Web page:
I Get Anger..I Really Do..

Minneapolis is still burning, and protests/riots are spreading all over the country: Atlanta, San Jose California, Houston, and yes, still in Minneapolis. I think George Floyd’s death has set off a spark to a pile of kindling created by a pandemic and a psychopathic president. David Brooks on PBS tonight said it was one of the worst weeks ever for this country. He was angry; he was heartbroken. His partner in the piece, Mark Shields, was philosophical. What’s at stake here is that people just give up on this country and its people. I know there are lots of good folks out there just trying to get by and be decent citizens. I count my family in that group. But a whole lot of other folks are so angry or frustrated or just fed up that they are burning, looting and creating contagious mayhem. This is a bad time for all that. People: we’ve got to get it together and go way back to where we were before this madness called the Trump Administration began. We need to find a way to heal this gash in our collective sides.

The Death Machine for Alleged Terrorists Now Surveils Protestors/Looters in Minneapolis

And then there’s the deployment of a drone over Minneapolis for ‘situation analysis’. Yes, an unarmed (thank God!) drone was rerouted from routine patrol over Canada (?) to fly over Minneapolis at 20,000 feet. Somebody, somewhere thought that was a good idea. Fortunately, before it had hovered just long enough to be spotted by a group of monitoring civilians, it left Minneapolis and domestic spying. Next time will it be armed, or will they just threaten that it will be armed (ref: notable quote from Trump about looting and shooting, which he says he didn’t know came from the Liberty City riots in Miami way back when). This is way out of line, but with the entire government and half the Congress held sway by that psycho in chief, it will not be investigated or condemned. Remember when the FBI infiltrated Vietnam Veterans against the War? Are we back to those days again? Damn it all to hell. I fear we are.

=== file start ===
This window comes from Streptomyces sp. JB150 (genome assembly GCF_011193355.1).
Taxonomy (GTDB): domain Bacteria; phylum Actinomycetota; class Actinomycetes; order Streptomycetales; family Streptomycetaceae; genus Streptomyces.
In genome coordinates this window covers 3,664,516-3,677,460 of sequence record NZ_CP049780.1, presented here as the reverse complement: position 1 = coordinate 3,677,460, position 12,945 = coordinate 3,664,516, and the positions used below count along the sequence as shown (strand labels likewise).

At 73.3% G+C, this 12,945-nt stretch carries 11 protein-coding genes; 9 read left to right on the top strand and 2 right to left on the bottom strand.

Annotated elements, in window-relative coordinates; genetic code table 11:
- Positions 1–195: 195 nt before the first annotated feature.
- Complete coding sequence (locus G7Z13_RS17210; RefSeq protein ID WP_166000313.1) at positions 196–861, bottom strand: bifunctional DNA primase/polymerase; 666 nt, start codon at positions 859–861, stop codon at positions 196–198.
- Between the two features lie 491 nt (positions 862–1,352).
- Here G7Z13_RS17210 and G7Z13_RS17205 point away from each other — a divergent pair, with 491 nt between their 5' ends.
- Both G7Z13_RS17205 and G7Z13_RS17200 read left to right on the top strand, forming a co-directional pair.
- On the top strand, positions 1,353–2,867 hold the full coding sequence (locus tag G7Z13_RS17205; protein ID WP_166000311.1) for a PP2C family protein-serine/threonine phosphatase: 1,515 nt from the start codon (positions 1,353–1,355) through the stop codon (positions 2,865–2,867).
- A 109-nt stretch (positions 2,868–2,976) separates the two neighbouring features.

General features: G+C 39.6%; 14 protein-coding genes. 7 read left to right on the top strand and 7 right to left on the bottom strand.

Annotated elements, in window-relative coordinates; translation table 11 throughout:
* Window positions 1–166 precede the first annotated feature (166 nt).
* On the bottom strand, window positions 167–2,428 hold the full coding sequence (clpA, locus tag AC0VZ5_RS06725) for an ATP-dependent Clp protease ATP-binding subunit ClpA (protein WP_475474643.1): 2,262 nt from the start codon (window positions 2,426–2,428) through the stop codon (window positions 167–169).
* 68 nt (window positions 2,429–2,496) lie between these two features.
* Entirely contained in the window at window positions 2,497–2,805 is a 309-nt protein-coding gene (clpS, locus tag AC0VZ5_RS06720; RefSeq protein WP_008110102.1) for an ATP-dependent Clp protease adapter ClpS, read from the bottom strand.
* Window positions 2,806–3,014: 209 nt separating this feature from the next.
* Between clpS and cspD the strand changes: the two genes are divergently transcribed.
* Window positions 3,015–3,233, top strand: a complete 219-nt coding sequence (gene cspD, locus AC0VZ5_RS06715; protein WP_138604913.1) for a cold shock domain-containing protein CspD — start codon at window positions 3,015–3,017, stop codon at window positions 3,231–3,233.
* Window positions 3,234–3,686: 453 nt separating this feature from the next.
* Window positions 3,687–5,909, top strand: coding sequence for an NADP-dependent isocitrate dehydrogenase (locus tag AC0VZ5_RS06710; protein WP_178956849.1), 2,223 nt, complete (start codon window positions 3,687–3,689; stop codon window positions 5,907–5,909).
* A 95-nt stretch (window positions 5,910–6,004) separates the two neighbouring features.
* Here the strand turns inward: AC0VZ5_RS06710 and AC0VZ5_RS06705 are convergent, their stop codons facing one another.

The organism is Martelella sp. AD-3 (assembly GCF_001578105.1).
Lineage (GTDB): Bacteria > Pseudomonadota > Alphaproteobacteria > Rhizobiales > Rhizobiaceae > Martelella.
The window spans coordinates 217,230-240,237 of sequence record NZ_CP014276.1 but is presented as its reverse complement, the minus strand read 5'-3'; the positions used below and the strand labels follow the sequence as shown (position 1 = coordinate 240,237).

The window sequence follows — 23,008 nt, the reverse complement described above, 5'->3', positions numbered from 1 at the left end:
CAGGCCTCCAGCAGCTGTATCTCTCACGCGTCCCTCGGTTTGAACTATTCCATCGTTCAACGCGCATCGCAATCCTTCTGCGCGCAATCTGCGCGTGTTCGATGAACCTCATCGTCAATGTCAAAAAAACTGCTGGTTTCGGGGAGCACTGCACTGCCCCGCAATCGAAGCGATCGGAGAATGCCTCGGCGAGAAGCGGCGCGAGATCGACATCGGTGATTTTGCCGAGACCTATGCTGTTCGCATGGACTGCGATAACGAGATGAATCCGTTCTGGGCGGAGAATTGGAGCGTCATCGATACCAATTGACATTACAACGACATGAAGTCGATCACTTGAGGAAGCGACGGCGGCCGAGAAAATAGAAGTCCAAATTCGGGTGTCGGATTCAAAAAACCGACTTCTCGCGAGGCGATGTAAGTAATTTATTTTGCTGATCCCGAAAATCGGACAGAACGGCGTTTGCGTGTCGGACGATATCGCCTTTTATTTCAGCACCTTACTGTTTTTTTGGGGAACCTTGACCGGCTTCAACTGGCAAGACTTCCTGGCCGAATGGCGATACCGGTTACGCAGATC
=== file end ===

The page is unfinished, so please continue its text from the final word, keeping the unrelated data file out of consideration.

Rest in Peace, Larry Kramer

There will be no end to this pandemic for at least another 18 months. In the meantime, we need to get really angry. That’s the only way things will change. Larry Kramer taught us that, and now he’s dead. At least he lived to age 84 in the age of AIDS. He may not have always had the right idea, and I’m not sure whether it was him and ACTUP or Liz Taylor that shamed or influenced the government to act. But at least he tried. And we need to be doing the same. I am angry. Something has to change. Otherwise, we are doomed. I know, I know, I keep saying that. But God almighty, how much more can this country take? Will we even make it to November?


Got the results of my blood work today from Dr. Viera. It was all within limits. So I guess that means I’ll be around to fight another day, Cvirus notwithstanding.

Words Emerge from the Keyboard

I also wrote some more on my Clemmie sequel. It is interesting to describe my process to Elaine, my therapist. It is no process, no outline, just put down whatever happens to the keyboard. There are certain parameters. I am ten years old in the back room; I am a 70 year old woman in the front room, with the ten year old within me, alive, aware, functional and partnering with me in my endeavour. That means conversations between the 70 year old and the ten year old – me. I don’t know if anybody has effectively done that in literature before, at least not that I’ve seen. It will be tricky, but necessary. As I said to Elaine, I only want to go down this road once.